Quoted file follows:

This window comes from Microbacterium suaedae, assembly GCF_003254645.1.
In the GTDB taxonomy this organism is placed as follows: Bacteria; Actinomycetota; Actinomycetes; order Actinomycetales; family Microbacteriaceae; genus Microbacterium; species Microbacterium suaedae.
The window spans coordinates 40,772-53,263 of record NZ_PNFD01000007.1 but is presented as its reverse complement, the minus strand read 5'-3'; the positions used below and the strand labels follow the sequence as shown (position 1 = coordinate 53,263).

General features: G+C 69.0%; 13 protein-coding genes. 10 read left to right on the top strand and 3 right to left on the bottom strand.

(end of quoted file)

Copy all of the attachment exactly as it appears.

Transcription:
This window comes from Microbacterium suaedae, assembly GCF_003254645.1.
In the GTDB taxonomy this organism is placed as follows: Bacteria; Actinomycetota; Actinomycetes; order Actinomycetales; family Microbacteriaceae; genus Microbacterium; species Microbacterium suaedae.
The window spans coordinates 40,772-53,263 of record NZ_PNFD01000007.1 but is presented as its reverse complement, the minus strand read 5'-3'; the positions used below and the strand labels follow the sequence as shown (position 1 = coordinate 53,263).

General features: G+C 69.0%; 13 protein-coding genes. 10 read left to right on the top strand and 3 right to left on the bottom strand.